Antibiotic ban no effect on resistant bacteria

09-03-2007 | |
Antibiotic ban no effect on resistant bacteria

A surprising finding by a team of University of Georgia scientists suggests that curbing the use of antibiotics on poultry farms will do little (if anything) to reduce rates of antibiotic resistant bacteria that have the potential to threaten human health.

Dr. Margie Lee, professor in the UGA College of Veterinary Medicine, and her
colleagues have found that chickens raised on antibiotic-free farms and even
those raised under pristine laboratory conditions have high levels of bacteria
that are resistant to common antibiotics. Her findings, published in the March
issue of the journal Applied and Environmental Microbiology, suggest that
poultry come to the farm harbouring resistant bacteria, possibly acquired as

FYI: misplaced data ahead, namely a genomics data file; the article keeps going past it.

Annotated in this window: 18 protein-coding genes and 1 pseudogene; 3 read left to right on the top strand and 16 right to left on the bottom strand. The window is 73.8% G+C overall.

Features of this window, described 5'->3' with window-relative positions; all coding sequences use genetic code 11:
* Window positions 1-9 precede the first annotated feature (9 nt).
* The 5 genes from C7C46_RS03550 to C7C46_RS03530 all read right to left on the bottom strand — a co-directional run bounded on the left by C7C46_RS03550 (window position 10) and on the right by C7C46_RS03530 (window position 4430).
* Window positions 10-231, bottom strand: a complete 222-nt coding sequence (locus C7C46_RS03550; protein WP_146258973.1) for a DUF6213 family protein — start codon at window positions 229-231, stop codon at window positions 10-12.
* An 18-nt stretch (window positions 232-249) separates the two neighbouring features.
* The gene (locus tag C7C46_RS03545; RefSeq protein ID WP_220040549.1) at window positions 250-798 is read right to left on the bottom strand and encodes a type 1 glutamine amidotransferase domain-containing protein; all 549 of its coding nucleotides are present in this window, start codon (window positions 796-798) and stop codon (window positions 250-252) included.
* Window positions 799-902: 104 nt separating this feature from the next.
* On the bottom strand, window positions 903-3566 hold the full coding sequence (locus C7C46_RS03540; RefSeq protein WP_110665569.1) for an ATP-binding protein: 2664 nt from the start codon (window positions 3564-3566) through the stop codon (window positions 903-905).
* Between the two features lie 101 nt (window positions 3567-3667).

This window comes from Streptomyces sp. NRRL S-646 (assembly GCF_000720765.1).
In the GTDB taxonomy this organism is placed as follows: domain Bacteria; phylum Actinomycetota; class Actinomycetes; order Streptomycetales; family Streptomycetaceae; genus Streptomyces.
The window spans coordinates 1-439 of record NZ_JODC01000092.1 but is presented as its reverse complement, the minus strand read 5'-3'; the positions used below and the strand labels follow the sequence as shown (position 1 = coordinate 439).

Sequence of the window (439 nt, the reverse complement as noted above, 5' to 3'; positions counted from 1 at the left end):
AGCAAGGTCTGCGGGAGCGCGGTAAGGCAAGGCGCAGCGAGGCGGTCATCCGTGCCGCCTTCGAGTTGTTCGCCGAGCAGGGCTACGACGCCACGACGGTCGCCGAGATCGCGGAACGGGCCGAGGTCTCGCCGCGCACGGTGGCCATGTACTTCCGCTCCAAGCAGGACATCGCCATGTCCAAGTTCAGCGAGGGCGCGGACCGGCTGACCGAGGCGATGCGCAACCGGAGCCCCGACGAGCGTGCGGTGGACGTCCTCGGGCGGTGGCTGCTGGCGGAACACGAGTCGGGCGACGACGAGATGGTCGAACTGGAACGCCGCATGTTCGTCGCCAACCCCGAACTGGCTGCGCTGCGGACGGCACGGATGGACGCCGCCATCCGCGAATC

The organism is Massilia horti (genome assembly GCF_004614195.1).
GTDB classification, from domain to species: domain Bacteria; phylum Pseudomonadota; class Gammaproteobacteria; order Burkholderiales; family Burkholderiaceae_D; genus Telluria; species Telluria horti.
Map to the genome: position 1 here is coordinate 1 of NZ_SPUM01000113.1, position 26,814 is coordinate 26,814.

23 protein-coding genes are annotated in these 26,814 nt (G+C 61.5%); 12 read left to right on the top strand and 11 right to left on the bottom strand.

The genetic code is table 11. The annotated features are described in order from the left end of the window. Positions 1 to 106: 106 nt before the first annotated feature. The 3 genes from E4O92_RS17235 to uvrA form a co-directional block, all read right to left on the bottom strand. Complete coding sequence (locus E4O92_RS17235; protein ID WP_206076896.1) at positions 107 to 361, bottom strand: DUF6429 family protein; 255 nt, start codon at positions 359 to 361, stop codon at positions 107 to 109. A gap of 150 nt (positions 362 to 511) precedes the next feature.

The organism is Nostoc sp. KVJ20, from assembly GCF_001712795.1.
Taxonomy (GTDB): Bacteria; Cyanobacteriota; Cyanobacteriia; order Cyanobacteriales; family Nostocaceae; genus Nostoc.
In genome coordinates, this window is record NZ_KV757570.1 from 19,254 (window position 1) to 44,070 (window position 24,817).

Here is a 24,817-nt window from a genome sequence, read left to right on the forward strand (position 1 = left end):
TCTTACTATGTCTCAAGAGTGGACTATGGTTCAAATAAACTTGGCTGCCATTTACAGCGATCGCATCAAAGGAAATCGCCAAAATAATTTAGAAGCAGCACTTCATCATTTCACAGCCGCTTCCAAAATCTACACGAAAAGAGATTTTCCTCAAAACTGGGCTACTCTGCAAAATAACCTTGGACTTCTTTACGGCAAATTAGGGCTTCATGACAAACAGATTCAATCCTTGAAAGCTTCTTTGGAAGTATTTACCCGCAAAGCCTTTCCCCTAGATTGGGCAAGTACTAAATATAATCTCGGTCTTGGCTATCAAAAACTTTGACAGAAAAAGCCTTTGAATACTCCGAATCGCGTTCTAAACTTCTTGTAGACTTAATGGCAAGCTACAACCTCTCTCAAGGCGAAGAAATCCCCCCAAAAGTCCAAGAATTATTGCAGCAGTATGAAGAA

they were developing in their eggs.
“The resistances don’t necessarily come
from antibiotic use in the birds that we eat,” Lee said, “so banning antibiotic
use on the farm isn’t going to help. You have to put in some work before

Swapping genes
Bacteria swap genes relatively
easily, and Lee explained that the concern is that drug resistance genes from
bacteria that infect poultry could be passed on to bacteria that cause human
illness. With these resistance genes, human bacterial illness could become
harder to treat.
These concerns
led the European Union to ban the use of antibiotics for growth promotion in
chickens in 2006. In 2005, the U.S. Food and Drug Administration banned the use
of the drug Baytril – the brand name for enrofloxacin, a fluoroquinolone
antibiotic – in poultry, citing concerns that it could lead to resistance in
human antibiotics such as Cipro, also a fluoroquinolone.

Ban won’t help
Several advocacy groups are pushing for a
more comprehensive animal antibiotic ban in the United States, but Lee said her
research plus the evidence from the Baytril ban suggests that this approach
won’t help. “They banned Baytril in 2005, and if you look at Baytril resistance
in campylobacter now it’s essentially unchanged,” Lee said.

Related link:
University of Georgia

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